August 05, 2020 07:46 (IST)
Follow us:
facebook-white sharing button
twitter-white sharing button
instagram-white sharing button
youtube-white sharing button
West Bengal's COVID-19 tally breaches 80,000 mark with highest-ever jump of 2752 cases, 54 deaths in last 24 hours | Pakistan's new political map including entire J&K is political absurdity: India | Theatre personality Ebrahim Alkazi passes away at 94 | Dharmendra Pradhan tests positive for Covid-19, hospitalised | Bihar govt can't recommend Sushant's death probe to CBI: Rhea Chakraborty's lawyer
Smart roads: How RoadBounce can fix roads and save lives

Smart roads: How RoadBounce can fix roads and save lives

India Blooms News Service | @indiablooms | 01 Feb 2020, 07:46 am

RoadBounce uses cutting-edge analytic to improve public safety and infrastructure, all through smartphones. SPAN writer Michael Gallant reports

Smartphones can do more than just help you upload selfies, connect with friends and find locations—they can help fix roads and save lives.

This is the aim of RoadBounce, a new technology created by Pune-based Definitics Software Solutions. “When you’re in your car on the road, you expect to have a smooth, safe, pothole-free ride. But this expectation is not met in many places in the world,” says founder Ranjeet Deshmukh. “On the other hand, road authorities always struggle to collect the data they need to find and fix dangerous road conditions.”

“We developed RoadBounce to bridge this gap,” he says.

Once installed, RoadBounce monitors how phones vibrate while resting inside a moving vehicle, using Global Positioning System (GPS) technology to record the precise locations where major vibrations—caused by potholes and damaged roads—occur. Then, RoadBounce analyzes data from multiple users, pinpointing the most dangerous areas and sharing that information with its customers. Its customers currently include municipal corporations, authorities in smart cities, national highway and road departments in India, and road contractors from Texas and elsewhere in the world. As a result, authorities know exactly where to send their repair crews, helping them maintain roads more effectively, efficiently and affordably. Fixing the geo-tagged potholes or rough patches can save governments and road contractors up to 50 percent on maintenance costs, claims the company. And, better roads help improve the safety of drivers and pedestrians alike, and reduce car damage and insurance claims related to accidents.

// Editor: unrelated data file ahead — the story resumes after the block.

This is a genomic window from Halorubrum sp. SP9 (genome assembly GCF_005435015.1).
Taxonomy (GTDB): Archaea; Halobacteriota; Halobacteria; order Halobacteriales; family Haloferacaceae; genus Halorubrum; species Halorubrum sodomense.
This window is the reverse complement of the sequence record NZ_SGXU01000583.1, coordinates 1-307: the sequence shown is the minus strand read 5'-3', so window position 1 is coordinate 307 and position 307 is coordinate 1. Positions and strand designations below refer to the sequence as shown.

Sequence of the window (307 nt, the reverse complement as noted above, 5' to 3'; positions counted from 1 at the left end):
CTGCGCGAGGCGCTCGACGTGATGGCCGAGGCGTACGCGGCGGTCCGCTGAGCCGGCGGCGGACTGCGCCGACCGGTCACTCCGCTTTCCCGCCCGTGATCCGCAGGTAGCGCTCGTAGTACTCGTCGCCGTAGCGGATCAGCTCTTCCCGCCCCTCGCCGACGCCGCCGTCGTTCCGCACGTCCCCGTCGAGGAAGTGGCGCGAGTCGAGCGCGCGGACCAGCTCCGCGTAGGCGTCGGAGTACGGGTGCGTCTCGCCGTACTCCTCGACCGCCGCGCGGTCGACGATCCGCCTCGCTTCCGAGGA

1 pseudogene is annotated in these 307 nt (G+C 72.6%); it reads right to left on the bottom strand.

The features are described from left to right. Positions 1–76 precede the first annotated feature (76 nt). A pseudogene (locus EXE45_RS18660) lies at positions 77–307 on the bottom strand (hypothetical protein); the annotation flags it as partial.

An experienced software developer and start-up executive, Deshmukh was first inspired to create RoadBounce as a way to help people. “India’s road network is the second largest in the world. But there are frequent concerns about road quality, especially during the monsoon season,” he says. “Given that many people die in India in accidents every year, and that riding quality directly impacts the safety of ambulances, school buses, hazmat vehicles and more, I thought that if we could innovate in this space, it could have an impact on many lives.”

Deshmukh also saw a significant business opportunity. “It’s a great data play, because data about road conditions can enrich other businesses,” he says. “Industries such as logistics, transport, insurance, tire and auto can all immensely benefit if the data from RoadBounce is available to them at a large scale.”

Starting in 2016, Deshmukh and his team spent nine months researching, developing and calibrating software, testing with local road authorities, and filing for patents. The hard work paid off; RoadBounce soon had its first paying customer, and was well on its way to increasing road safety across India.

Like many tech-minded entrepreneurs, though, Deshmukh faced the challenge of not just creating a great invention, but also building a sustainable business around it. This is why he applied to be a part of the Nexus Incubator start-up hub at the American Center New Delhi. “Nexus incubated us for a good amount of time, helped us better understand our business—and not just our technology—and gave us an understanding of how we can commercialize RoadBounce,” says Deshmukh. He adds that the training program helped push his team to get “out of the research lab and onto the street,” giving them valuable tools to jumpstart the sale of their product.

RoadBounce also gained business strength from the Global Entrepreneurship Summit (GES) 2019, hosted by the governments of the United States and the Netherlands. “GES 2019 was an excellent opportunity to present and pitch our start-up on a global stage,” says Deshmukh. “It was a gathering of very smart individuals, government representatives and decision makers who are helping to advance ties between countries through innovation.” Among other positive results, he says that he was approached by a leading U.S. automaker about a potential partnership, opening the door for “a whole new dimension for this business.”

In the future, Deshmukh hopes to create more partnerships in the United States and beyond, expand his company’s offerings and, eventually, see RoadBounce in every vehicle on the road.

Related Images
Muslim girls tying Rakhi 01 Jan 1970, 05:30 am
Nitish Kumar ties Rakhi to a tree 01 Jan 1970, 05:30 am
Related Videos
Virtual Kalam with Vandana Rag 01 Jan 1970, 05:30 am